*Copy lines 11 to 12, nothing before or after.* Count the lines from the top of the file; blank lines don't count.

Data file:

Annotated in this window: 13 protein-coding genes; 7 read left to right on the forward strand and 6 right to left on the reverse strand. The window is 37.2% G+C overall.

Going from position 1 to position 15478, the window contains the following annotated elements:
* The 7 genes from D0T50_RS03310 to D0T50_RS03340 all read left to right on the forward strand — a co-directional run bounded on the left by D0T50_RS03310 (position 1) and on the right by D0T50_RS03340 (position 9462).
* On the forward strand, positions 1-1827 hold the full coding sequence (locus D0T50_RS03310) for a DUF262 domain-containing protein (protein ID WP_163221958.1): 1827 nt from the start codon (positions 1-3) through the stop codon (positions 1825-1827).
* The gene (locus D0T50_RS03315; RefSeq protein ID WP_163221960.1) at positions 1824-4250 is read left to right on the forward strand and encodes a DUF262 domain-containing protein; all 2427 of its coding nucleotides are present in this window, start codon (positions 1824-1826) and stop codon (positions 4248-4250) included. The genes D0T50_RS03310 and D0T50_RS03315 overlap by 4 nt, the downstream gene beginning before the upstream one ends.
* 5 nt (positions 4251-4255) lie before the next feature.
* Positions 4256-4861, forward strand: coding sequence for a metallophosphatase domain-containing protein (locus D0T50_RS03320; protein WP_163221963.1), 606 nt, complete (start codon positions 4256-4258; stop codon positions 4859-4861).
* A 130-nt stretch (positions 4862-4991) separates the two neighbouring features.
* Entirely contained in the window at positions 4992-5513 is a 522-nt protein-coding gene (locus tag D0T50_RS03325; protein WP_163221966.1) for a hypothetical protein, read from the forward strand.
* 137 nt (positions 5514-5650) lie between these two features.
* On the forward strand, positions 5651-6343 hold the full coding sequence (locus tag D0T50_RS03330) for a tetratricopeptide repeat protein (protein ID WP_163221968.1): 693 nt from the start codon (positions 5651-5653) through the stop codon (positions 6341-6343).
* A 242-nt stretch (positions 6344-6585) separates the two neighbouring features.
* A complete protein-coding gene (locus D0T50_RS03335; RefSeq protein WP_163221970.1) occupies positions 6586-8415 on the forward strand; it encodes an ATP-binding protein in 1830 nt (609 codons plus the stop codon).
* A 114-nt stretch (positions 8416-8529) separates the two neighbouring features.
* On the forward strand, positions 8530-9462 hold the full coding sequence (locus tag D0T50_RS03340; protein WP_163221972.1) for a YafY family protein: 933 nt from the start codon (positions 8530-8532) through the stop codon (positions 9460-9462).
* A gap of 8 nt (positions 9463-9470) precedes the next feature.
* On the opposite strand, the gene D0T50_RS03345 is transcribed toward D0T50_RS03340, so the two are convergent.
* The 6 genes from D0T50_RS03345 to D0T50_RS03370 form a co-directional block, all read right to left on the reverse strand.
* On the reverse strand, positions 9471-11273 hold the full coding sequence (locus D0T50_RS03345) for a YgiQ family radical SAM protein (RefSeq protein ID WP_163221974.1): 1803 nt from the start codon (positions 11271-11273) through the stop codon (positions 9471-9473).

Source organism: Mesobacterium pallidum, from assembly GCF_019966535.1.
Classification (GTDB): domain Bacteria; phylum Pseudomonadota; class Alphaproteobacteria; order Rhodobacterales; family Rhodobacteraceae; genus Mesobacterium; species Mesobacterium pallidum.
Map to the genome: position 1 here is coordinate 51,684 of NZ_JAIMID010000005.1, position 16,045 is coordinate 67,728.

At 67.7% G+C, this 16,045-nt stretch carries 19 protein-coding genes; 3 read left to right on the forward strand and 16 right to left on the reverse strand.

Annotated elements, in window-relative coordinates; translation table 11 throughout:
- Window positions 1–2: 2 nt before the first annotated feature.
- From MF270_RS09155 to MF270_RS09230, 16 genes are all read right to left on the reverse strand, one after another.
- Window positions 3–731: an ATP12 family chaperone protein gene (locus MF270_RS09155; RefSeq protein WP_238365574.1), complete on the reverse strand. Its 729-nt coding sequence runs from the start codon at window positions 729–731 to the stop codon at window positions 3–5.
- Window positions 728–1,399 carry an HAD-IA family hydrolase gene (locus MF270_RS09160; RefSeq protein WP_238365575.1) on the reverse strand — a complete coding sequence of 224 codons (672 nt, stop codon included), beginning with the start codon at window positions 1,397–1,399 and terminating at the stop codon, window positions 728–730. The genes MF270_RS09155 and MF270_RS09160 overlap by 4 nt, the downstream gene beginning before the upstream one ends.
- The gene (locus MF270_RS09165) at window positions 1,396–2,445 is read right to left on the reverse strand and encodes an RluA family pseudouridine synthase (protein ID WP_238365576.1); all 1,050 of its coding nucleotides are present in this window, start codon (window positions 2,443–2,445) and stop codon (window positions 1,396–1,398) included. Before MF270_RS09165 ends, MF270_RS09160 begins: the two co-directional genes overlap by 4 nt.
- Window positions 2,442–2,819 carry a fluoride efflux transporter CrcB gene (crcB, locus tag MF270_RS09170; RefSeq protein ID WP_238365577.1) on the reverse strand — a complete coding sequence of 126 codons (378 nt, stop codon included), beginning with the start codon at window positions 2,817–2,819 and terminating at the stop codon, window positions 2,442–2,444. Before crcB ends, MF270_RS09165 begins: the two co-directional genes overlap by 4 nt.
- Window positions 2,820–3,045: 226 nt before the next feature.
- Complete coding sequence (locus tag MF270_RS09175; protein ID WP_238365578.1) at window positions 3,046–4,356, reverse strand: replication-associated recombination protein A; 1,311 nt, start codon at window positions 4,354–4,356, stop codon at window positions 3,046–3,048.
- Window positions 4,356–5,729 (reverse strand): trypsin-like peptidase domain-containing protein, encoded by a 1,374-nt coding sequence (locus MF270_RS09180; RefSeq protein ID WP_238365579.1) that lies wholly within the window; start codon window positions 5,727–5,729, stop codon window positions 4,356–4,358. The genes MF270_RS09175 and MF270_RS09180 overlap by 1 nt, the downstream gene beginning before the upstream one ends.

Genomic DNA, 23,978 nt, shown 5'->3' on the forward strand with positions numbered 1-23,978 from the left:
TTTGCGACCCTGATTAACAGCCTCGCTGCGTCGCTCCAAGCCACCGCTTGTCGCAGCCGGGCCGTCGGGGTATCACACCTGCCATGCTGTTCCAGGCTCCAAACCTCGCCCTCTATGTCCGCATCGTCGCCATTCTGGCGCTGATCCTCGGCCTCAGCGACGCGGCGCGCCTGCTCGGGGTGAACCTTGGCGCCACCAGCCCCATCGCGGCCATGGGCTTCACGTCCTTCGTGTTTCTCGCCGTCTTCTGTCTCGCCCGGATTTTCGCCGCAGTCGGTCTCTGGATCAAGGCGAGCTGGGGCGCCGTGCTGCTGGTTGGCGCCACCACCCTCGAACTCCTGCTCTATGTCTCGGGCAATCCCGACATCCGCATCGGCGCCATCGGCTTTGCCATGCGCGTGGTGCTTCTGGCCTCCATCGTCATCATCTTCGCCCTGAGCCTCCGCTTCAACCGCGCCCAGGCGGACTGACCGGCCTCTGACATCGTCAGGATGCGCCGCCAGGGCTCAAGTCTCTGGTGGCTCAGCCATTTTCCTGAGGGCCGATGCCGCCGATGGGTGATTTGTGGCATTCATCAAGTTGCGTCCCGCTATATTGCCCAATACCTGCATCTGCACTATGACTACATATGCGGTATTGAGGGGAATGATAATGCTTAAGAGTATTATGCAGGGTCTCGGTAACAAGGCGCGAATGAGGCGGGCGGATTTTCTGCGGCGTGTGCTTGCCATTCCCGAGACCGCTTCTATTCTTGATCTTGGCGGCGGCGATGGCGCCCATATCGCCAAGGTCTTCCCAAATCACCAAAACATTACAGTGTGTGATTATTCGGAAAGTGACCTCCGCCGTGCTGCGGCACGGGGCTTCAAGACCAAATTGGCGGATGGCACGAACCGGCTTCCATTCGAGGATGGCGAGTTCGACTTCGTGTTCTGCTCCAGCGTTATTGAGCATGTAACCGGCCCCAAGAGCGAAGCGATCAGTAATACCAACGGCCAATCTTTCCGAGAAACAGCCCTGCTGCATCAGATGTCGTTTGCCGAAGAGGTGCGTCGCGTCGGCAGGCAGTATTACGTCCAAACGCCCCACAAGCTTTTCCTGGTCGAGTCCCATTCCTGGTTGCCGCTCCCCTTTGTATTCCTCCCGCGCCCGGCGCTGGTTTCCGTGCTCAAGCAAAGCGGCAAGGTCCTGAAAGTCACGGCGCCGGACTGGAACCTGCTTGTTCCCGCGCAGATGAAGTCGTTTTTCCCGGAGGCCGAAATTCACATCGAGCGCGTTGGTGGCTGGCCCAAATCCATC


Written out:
* On the forward strand, positions 5651-6343 hold the full coding sequence (locus tag D0T50_RS03330) for a tetratricopeptide repeat protein (protein ID WP_163221968.1): 693 nt from the start codon (positions 5651-5653) through the stop codon (positions 6341-6343).
* A 242-nt stretch (positions 6344-6585) separates the two neighbouring features.